Tower Conquest: Game 3

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  • So after two wins, I found myself on table 2, against a familiar army: those of you who have been following these battle reports will remember Yann’s @Shizuu UD from the last game of the Challenge, where he beat me after a very exciting game!

    This time around he had changed his list, mainly motivated by modelling reasons: having completed two Winged Reapers, he managed to get them in the list! Thankfully for me, that required sacrificing the Divination master wizard, much to my dragon’s relief!

    Yann’s list was as follows:


    Shizuu wrote:

    240 –Nomarch, General, Skeleton Chariot, Death Mask of Teput, Heavy Armor, Shield
    250 - Death Cult Hierarch, Wizard Adept, Talisman of the Void, Divination
    280 - Death Cult Hierarch, Hierophant, Wizard Adept, Book of Arcane Mastery, Cosmology

    170 - 20 Skeletons, Spears, M
    170 - 20 Skeletons, Spears, M
    130 - 5 Skeletons Scouts
    130 - 5 Skeletons Scouts
    550 - 5 Skeleton Chariots, FCG, Legion Charioteers, Rending Banner

    508 - 7 Shabti Archers, M
    508 - 7 Shabti Archers, M
    260 - 3 Sand Stalkers

    465 - 1 Battle Sphinx
    465 - 1 Battle Sphinx
    370 - 2 Tomb Reapers, Paired Weapons


    So a list with the usual suspects: double sphinx, double shabti archers, a big skeleton chariot block and a smattering of smaller units but thankfully no Sand Scorpions: With no entombed units to speak of, I only had to worry about what was right across of my army!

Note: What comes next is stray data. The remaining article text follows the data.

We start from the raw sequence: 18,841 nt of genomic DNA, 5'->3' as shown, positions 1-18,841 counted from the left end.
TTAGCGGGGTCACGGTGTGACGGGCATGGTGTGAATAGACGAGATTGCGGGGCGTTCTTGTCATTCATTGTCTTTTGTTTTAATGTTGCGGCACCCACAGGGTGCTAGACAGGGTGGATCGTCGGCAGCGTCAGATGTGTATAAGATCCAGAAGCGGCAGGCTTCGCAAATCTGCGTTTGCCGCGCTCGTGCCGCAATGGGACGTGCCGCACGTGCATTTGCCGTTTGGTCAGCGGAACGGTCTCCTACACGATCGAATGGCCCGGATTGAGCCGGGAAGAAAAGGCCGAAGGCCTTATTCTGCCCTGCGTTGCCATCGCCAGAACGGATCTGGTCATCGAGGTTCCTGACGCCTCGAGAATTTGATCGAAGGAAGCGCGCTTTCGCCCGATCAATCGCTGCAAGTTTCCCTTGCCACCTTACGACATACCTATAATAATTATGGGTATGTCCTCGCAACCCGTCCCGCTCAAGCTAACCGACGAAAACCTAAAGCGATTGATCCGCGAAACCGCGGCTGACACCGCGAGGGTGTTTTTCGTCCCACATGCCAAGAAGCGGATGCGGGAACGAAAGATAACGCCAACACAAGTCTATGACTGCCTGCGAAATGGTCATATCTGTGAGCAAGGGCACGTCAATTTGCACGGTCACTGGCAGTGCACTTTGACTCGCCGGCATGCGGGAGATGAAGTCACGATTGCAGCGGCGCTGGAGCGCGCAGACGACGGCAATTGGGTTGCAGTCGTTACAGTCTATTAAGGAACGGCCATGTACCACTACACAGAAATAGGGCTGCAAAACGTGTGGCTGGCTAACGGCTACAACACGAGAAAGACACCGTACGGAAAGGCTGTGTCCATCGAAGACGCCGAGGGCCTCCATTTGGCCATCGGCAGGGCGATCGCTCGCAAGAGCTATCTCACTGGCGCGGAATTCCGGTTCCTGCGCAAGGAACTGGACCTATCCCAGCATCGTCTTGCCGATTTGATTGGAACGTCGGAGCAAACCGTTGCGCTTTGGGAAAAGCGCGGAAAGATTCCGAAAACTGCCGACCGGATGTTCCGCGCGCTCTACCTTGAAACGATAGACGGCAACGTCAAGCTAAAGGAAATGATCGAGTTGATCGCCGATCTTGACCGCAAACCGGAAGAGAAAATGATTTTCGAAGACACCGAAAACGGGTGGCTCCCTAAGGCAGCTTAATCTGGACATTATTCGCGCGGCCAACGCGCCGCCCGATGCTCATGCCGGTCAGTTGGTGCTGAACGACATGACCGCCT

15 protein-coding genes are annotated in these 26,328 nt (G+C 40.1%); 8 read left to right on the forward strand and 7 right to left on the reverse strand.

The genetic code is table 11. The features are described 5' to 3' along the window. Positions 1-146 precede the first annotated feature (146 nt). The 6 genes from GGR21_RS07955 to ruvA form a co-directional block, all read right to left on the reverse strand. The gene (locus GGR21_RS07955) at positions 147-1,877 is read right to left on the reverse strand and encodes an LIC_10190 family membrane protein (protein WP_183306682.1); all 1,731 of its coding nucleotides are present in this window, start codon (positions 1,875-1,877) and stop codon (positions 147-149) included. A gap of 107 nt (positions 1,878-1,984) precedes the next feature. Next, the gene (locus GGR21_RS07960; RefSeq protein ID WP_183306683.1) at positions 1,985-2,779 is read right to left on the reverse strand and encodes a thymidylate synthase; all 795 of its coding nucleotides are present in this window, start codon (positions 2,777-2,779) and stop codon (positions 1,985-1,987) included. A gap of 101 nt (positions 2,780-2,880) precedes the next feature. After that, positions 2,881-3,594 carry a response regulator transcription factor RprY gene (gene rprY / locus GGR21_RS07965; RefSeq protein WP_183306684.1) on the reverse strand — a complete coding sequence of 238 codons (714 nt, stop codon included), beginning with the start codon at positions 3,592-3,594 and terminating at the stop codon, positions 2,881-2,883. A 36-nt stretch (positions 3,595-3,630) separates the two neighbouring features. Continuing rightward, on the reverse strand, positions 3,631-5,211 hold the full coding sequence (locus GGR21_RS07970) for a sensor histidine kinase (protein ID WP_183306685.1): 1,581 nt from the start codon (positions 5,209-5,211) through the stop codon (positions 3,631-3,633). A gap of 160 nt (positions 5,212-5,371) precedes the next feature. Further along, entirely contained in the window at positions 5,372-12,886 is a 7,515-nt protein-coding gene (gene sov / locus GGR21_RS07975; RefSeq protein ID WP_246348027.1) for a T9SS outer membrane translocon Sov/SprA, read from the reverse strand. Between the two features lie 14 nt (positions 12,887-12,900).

We got to play Flank Attack and Spoils of war, and after a couple of alternate drops I opted for a full deployment in order to get the advantage in the scenario: Spoils of War often depends on how well you can zone the enemy away from the spoils tokens, and whoever gets first turn usually has a big head start in that sub-game.

    For magic, I chose Breath of Corruption/Grave Calls and Ice and Fire/Crippling Fatigue, while the Hierarchs took Altered Sight/Perception of Strength and Know thy Enemy/Stars Align, for an augment-centered magic phase.

    With the certainty of getting first turn, I focused on building independent teams for each of the spoils of war tokens: the top right, a unit of Dread Legionnaires, along with the Dread Knights and a Medusa, squaring off against the Winged reapers and a unit of skeletons. On my left, the Dancers of Yema and the Yema Acolytes went for the spoils of war token in the ruins, opposite some shabti archers and the big chariot block. And, finally, in the middle the three monsters and a unit of legionnaires were preparing to take on the double sphinxes and the rest of the UD army.








    TURN 1 –Dread Elves

    My adversary was at a disadvantage from the get-go here, since a big piece of impassable terrain was greatly limiting the sphinxes’ maneuverability. I tried to make the most out of it, by pushing my Dark Raiders in a single long file, blocking the entire UD battleline for a turn. This allowed my scoring units and hard hitters to claim the no man’s land, threatening the UD advance with countercharges.